In yesterday’s New York Times, Rabbi Sacks is a featured Op-Ed contributor. His article, The Moral Animal has been at the top of the Most Emailed and near the top of the Most Viewed lists for a couple days now.
It’s a beautifully written article. I think Rabbi Sacks is really onto something here. He basically argues that the survival of good, kind, compassionate religion is a function of a quasi-evolution. We are hard wired for empathy and altruism. But we are also hard wired to survive and act selfishly. Religion functions as a way of helping us maintain balance or even tip the scales in favor of empathy and altruism.
He uses some fancy neuroscience to support his premise and I am certainly not qualified to comment on that aspect of the article.
Rabbi Sacks concludes that “religion is the best antidote to the individualism of the consumer age” and we cannot allow the West to “lose their sense of God”. Rabbi Sacks is correct that good religion is good for society. We need to foster and promote that kind of religion. Kind, compassionate, caring about everyone and greasing the wheels of humanity to push the world forward. Sometimes religion does the opposite of that. Rabbi Sacks is trying to showcase the softer, more humanistic side of religion and I support that completely. We need to emphasize that kind of religion in our religious communities and in the public eye.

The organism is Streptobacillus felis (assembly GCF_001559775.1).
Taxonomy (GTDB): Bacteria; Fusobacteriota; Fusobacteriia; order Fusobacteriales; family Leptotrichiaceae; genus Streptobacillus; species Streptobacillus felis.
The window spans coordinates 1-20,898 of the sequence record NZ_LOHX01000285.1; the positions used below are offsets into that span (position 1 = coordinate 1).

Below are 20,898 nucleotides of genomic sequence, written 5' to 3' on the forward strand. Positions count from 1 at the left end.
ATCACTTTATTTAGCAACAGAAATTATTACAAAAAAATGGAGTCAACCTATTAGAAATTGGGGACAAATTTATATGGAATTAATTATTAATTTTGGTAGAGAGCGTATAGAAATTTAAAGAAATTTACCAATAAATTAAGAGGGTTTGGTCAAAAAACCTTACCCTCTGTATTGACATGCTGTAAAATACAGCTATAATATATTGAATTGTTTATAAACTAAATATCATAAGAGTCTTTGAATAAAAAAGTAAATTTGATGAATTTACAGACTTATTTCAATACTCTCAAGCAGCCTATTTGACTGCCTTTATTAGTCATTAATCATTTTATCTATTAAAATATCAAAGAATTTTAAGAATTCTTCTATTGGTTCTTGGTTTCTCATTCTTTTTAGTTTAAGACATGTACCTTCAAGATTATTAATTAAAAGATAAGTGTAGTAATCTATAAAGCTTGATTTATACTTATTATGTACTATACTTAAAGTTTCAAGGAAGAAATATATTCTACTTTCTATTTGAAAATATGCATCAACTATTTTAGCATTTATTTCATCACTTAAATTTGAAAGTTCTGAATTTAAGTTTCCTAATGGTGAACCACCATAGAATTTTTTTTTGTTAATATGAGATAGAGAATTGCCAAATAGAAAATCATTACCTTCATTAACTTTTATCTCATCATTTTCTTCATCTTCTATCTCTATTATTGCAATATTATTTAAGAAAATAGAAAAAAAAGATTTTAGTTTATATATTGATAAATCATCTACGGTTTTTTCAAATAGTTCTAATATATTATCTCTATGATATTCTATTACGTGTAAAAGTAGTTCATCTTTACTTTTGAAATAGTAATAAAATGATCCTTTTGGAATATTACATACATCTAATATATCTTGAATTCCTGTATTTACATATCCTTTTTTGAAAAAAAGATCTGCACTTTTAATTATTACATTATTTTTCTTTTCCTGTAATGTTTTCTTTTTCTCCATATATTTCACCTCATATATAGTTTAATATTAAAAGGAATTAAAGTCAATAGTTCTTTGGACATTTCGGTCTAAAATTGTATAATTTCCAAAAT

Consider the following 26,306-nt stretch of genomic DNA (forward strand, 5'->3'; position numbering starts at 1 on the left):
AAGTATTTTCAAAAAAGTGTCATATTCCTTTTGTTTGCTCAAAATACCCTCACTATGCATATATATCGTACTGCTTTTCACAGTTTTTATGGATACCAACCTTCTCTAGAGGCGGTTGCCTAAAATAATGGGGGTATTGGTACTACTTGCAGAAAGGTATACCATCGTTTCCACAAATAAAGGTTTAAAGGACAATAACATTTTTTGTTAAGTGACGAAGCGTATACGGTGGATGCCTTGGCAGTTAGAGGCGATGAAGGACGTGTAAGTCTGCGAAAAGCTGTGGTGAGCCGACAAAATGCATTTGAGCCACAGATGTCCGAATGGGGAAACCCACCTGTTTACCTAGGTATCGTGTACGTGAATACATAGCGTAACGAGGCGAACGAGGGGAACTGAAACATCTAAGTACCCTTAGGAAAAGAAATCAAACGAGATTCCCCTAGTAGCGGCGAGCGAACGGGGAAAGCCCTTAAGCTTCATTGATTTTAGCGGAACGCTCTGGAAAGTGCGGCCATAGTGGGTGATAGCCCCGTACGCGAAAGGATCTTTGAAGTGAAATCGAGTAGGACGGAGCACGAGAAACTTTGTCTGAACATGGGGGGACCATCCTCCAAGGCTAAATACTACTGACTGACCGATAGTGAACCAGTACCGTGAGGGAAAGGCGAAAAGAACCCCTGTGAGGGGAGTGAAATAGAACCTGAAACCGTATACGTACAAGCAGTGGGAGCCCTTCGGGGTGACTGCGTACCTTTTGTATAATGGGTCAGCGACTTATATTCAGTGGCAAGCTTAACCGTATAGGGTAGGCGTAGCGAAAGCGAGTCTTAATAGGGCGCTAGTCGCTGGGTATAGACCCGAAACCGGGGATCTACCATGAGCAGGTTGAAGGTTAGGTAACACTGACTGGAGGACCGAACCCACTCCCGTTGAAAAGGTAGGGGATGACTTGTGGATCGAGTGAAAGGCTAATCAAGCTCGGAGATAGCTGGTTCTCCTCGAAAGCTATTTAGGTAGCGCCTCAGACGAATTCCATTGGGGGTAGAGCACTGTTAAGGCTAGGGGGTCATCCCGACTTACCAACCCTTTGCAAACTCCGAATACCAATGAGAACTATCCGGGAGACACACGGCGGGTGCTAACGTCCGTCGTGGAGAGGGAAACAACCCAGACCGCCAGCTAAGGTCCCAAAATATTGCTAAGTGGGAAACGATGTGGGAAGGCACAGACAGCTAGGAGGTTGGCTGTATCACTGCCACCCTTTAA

Also, as Rabbi Adlerstein pointed out, there is no fear of science detectable in Rabbi Sacks’ article. Everything science teaches us can be used to glorify God and increase our appreciation for the world God gave us.
I really like the article and only have one small complaint.
I wish that Rabbi Sacks would open the door for non-believers to be included in his article. In other words, Rabbi Sacks is implying that those without religion are doomed because their selfishness is bound to control them and eventually it could control and ultimately destroy society.
I don’t think we need to be so apocalyptic.
The mission of the Jewish People is to be a light to the nations. I think it is fallacious to assume that this requires everyone to be religious or Christian, or Muslim, Hindu, or even Jewish. It means that the lessons of good, empathetic, progressive religion are universal and should become the standard for the entire world. But with good religious people leading the way, it is not necessary for everyone else to be religious to integrate those important lessons. Good, kind, atheists also need to be part of the conversation.
We should be saying something very similar to what Rabbi Sacks is saying, but a little bit broader. We should be saying that all people must find ways to develop their empathy and altruism. If religion is your path, that’s great. If you choose another path, that is also fine. Our primary concern is not the religious choices or observances, but that the lessons and strength of good religion should not become extinct. It’s clear that non-religious people will be a huge part of the future and I think it is a mistake to exclude them from this conversation.
I love Rabbi Sacks’ message, I just think it needs to be a bit broader.
Stay tuned tomorrow for a post that investigates this issue a bit further.
UPDATE: Read this post – Religion for Atheists | Book Review
Link: NY Times